Time-space fluctuations of chlorophyll-a (Chl-a) within the region off central-southern Chile (33–42°S), and their association with meteorological-oceanographic conditions, were analyzed using satellite time series data (2002–2012). The mean distribution of moderate values of Chl-a (~0.5 mg∙m−3
) in the northern section (33–38°S) extended out to ~200 km of the coast whereas they were restricted to a narrower band in the southern section (38–42°S). Mean wind stress and wind stress curl were upwelling favorable for most part of the year in the northern section whereas upwelling-downwelling periods were distinct in the southern section. The dominant frequency of Chl-a variability in the coastal zone and the coastal transition zone was annual, as it was for the rest of the variables, except in a transitional band between these zones and where a semi-permanent jet is located. At the annual frequency, the alongshore distribution of coastal Chl-a presented strong discontinuities, with minimum values around upwelling centers (~37 and 40°S) and higher values (> 2 mg∙m−3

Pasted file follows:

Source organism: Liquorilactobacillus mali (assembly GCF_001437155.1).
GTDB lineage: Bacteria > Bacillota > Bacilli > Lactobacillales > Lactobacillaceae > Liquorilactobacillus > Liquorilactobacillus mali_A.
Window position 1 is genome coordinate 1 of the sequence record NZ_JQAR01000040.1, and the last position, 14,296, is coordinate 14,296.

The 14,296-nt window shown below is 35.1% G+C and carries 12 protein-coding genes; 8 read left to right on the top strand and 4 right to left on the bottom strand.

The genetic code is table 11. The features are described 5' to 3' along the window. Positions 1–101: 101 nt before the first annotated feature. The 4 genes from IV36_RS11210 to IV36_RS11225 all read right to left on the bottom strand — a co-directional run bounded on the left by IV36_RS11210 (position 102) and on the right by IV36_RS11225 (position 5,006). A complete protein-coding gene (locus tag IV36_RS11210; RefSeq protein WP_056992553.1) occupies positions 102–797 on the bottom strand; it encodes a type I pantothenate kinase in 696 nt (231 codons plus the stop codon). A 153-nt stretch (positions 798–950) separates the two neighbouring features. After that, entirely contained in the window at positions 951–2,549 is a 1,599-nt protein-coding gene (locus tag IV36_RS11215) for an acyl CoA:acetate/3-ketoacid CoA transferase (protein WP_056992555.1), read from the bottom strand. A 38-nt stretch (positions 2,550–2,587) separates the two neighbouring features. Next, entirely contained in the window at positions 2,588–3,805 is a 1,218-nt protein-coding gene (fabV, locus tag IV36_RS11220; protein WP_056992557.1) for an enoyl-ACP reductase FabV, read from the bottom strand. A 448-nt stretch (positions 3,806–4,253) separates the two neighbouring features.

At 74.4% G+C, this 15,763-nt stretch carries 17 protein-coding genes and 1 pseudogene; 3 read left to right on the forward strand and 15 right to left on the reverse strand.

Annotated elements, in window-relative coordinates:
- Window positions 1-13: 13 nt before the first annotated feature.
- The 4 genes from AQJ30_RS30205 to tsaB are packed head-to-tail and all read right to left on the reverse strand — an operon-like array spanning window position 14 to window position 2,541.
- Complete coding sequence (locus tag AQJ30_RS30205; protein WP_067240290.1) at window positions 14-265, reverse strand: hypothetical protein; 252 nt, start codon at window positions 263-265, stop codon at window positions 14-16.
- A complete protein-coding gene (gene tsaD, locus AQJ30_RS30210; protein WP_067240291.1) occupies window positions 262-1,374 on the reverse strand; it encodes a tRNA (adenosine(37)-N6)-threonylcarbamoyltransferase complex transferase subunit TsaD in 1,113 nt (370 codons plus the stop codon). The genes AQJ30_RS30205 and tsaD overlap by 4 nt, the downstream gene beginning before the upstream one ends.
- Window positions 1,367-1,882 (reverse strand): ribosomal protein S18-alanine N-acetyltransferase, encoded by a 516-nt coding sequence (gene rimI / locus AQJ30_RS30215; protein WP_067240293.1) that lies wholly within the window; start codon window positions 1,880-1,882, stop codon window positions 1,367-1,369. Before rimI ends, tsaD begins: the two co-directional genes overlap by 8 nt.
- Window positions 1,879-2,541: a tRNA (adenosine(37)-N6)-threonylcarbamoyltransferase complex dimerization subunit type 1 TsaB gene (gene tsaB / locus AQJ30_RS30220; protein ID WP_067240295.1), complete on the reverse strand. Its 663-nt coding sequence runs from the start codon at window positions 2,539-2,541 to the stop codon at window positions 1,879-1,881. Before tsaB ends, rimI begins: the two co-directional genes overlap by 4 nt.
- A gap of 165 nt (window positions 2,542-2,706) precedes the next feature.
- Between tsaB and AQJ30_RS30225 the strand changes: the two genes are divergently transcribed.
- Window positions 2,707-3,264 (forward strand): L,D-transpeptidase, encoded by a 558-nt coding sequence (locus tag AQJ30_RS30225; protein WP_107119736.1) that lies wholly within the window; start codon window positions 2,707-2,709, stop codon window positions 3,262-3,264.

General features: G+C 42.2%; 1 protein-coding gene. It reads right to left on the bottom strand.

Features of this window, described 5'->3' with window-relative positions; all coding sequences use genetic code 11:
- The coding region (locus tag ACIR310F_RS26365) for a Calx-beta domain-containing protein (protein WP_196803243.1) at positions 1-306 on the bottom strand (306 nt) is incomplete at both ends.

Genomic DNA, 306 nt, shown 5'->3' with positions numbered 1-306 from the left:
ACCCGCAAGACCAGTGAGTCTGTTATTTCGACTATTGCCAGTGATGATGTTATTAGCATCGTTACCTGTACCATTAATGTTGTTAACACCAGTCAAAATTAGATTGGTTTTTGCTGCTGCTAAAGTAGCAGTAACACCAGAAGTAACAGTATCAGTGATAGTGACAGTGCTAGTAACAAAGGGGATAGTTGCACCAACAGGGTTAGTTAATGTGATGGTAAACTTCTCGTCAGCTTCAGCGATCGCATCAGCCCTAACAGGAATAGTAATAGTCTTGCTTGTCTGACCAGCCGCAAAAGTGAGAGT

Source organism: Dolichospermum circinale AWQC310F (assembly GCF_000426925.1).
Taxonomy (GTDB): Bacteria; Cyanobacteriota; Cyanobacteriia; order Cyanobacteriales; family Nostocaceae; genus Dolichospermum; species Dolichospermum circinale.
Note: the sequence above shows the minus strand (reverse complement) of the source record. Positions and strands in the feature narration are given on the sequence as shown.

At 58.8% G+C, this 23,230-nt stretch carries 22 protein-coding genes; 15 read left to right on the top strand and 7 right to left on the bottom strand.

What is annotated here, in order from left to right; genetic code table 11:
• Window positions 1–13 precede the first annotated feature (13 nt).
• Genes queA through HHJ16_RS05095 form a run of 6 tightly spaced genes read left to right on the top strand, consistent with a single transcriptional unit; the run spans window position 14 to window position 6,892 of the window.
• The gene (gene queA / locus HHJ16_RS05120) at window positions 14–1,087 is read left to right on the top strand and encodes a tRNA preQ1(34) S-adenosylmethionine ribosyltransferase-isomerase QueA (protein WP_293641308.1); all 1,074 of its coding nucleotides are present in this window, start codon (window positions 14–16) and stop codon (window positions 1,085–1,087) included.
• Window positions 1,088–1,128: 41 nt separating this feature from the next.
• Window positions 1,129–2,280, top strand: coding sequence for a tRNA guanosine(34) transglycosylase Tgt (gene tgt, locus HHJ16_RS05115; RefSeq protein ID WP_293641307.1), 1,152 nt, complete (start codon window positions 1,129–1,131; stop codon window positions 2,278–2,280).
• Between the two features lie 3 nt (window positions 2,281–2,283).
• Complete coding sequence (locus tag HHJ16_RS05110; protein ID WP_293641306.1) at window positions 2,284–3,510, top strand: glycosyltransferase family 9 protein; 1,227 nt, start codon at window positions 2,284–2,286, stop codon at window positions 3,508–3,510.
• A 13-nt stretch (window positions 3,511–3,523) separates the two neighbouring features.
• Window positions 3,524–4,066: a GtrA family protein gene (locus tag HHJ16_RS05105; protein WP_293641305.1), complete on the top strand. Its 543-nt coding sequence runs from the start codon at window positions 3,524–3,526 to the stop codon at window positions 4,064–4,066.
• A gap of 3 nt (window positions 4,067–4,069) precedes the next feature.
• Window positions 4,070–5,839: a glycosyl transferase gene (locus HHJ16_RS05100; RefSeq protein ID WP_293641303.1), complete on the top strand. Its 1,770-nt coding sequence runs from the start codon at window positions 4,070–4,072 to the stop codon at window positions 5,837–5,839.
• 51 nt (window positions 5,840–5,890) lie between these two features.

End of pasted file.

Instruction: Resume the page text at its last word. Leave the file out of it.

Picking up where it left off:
) in between. Also at the annual frequency, correlation analyses suggest that Ekman transport and Ekman pumping might act synchronously to extend the offshore distribution of the highest Chl-a values during the spring-summer period whereas mesoscale activity appears to contribute to Chl-a increases in the coastal transition zone. Sea surface temperature does not appear to be associated with the annual cycle of Chl-a in the coastal zone and in the coastal transition zone it might be linked to Chl-a variability through the effects of internal waves.